>
Colonial Williamsburg®

History.org: The Colonial Williamsburg Foundation's Official History and Citizenship Website

CW Foundation navigation

The Colonial Williamsburg Foundation

Page content
Reset text sizeResize text larger

June 2, 2003

Colonial Williamsburg Character Interpreters Add A Human Touch To Museum Exhibitions

This season, Colonial Williamsburg’s “People of the Past,” who portray 18th-century residents of the colonial capital of Virginia, will bring their experiences to life using objects on display at the DeWitt Wallace Decorative Arts Museum and the Abby Aldrich Rockefeller Folk Art Museum. These new programs are included in museum admission and feature prominent colonial Virginians such as Peyton Randolph, speaker of the House of Burgesses in 18th-century Williamsburg, and his wife, Betty.

“Our talented character interpreters will relate objects in the collection to their individual character’s lives and give them a personal face,” said Patricia D. Balderson, manager of museum education. “The programs will help guests make the connection between Historic Area programs and the museums.”

Beginning in May from 2 to 5:15 p.m. Wednesdays and Fridays at the Wallace Museum, Peyton Randolph (Charlie Red) will discuss the finer points of daily life, such as getting his portrait painted or selecting new china for their home. He and his wife, Betty Randolph (Lucy Smith), will be joined by Randolph’s brother, John (Jack Flintom), and his sister-in-law, Ariana (Karen Schlicht).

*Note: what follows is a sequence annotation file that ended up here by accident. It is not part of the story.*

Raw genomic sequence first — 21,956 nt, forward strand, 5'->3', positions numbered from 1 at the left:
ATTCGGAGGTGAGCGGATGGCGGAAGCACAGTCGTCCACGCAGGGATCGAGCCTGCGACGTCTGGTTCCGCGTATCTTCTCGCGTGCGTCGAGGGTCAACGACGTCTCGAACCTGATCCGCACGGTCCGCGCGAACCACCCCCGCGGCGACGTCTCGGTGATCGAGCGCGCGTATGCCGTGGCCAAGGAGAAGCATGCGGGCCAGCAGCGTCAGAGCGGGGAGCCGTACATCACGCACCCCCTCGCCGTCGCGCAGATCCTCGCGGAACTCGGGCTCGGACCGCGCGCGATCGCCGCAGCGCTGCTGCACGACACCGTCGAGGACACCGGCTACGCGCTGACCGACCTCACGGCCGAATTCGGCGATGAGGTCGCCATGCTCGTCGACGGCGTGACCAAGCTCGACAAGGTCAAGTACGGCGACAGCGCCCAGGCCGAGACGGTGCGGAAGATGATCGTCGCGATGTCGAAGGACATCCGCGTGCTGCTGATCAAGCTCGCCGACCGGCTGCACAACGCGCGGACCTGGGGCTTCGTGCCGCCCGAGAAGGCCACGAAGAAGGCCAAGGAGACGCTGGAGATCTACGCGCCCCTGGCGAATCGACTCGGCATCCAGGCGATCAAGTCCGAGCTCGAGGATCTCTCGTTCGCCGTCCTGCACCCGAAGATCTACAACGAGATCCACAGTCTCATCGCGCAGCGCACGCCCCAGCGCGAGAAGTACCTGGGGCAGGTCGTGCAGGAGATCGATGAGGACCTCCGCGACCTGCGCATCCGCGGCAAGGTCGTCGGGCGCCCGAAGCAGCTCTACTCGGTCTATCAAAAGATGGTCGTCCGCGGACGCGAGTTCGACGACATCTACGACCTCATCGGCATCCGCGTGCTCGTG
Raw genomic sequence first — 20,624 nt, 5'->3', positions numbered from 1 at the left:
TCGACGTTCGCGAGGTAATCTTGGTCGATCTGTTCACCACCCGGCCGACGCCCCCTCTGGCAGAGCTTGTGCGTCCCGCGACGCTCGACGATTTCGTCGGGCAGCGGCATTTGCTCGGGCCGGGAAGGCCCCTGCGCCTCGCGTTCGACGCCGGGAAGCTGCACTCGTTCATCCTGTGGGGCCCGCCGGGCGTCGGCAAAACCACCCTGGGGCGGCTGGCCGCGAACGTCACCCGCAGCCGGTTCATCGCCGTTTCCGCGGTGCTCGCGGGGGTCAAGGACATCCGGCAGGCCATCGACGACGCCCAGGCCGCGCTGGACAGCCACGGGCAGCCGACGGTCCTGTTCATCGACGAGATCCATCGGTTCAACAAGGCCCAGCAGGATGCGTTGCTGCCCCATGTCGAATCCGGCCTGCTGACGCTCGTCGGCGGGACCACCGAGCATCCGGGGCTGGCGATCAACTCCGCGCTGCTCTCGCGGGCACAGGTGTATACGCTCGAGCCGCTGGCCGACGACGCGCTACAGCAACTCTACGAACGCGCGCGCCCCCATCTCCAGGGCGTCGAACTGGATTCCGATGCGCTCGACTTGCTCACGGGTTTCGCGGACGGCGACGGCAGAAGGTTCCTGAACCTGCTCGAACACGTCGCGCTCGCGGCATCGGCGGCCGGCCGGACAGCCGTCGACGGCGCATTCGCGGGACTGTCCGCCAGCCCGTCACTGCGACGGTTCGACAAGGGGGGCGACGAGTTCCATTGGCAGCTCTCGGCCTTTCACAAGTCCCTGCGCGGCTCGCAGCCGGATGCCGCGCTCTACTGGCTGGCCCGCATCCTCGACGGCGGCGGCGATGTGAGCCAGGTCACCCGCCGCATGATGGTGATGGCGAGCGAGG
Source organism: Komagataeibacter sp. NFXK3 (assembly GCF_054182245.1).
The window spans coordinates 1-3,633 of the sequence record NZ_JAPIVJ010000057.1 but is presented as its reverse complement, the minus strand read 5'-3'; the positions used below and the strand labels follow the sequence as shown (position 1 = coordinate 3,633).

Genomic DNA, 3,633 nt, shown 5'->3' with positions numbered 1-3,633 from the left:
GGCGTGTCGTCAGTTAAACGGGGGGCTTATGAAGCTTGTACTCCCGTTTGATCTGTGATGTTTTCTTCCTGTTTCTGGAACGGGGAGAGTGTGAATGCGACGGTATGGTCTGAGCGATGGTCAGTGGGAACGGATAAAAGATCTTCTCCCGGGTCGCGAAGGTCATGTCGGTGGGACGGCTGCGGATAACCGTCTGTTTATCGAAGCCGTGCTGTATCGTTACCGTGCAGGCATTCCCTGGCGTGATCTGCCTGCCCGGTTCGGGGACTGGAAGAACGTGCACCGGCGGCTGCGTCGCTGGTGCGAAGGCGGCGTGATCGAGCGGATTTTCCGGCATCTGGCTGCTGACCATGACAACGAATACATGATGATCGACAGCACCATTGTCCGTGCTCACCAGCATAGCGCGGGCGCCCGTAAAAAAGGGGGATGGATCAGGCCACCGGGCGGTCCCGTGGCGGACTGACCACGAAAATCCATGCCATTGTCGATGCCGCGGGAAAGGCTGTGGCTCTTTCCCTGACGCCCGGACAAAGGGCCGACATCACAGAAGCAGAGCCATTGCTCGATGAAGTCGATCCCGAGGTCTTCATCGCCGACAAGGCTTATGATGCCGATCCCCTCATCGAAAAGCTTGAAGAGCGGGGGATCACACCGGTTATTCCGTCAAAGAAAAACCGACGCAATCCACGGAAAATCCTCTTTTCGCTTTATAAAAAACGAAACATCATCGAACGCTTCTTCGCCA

Guests also will have the opportunity to mingle with 18th-century upper and middle class Virginians. Apothecary-surgeon Dr. William Pasteur (Dave Pondolfino) and tobacco inspector James Shields Jr. (Don Coleman) will address subjects such as items collected for the home or the issue of a proper wardrobe for a gentleman.

Beginning in June from 10 a.m. to 5 p.m. Mondays and Thursdays at the folk art museum, guests will meet 19th-century painter Thomas Hicks (Rob Warren), who will discuss his relationship and artwork in conjunction with his cousin, American folk artist Edward Hicks. Colonial Williamsburg houses the world's largest collection of works by Hicks.

From 1 to 5 p.m. Mondays, Tuesdays, Thursdays, Fridays and Sundays, Colonial Williamsburg weaver Max Hamrick will demonstrate his craft in conjunction with the exhibition, “Made in America: Coverlets from the Collection of Foster and Muriel McCarl.” While interpreting a weaver’s perspective on making period bed coverings, Hamrick and his assistants will create an 18th-century style coverlet.

Programs will run through Labor Day.

The Colonial Williamsburg Foundation’s award-winning DeWitt Wallace Decorative Arts Museum, supported by the DeWitt Wallace Fund for Colonial Williamsburg, displays the foundation’s exceptional collection of English and American decorative arts. The museum is on Francis Street near Merchants Square and is open 11 a.m. to 6 p.m. daily. For program information, call (757) 220-7724.

The award-winning Abby Aldrich Rockefeller Folk Art Museum is one of the world-class museums belonging to Colonial Williamsburg, the nation’s largest living history museum. The folk art museum is the first U.S. institution devoted exclusively to collecting, exhibiting and researching American folk art. Located on South England Street across from the Williamsburg Lodge, the museum is open 10 a.m. to 5 p.m. For program information, call (757) 220-7698.

Established in 1926, the Colonial Williamsburg Foundation is the not-for-profit educational institution that operates the restored 18th-century capital of Virginia. Colonial Williamsburg recently was recognized as the “Best Historic Site” by readers of Southern Living magazine for the seventh straight year. Colonial Williamsburg is located 150 miles south of Washington, D.C., off Interstate 64. For more information or reservations, call toll-free (800) HISTORY or visit Colonial Williamsburg’s web site at www.ColonialWilliamsburg.org.

Media Contact:
Penna Rogers
(757) 220-7121



Footer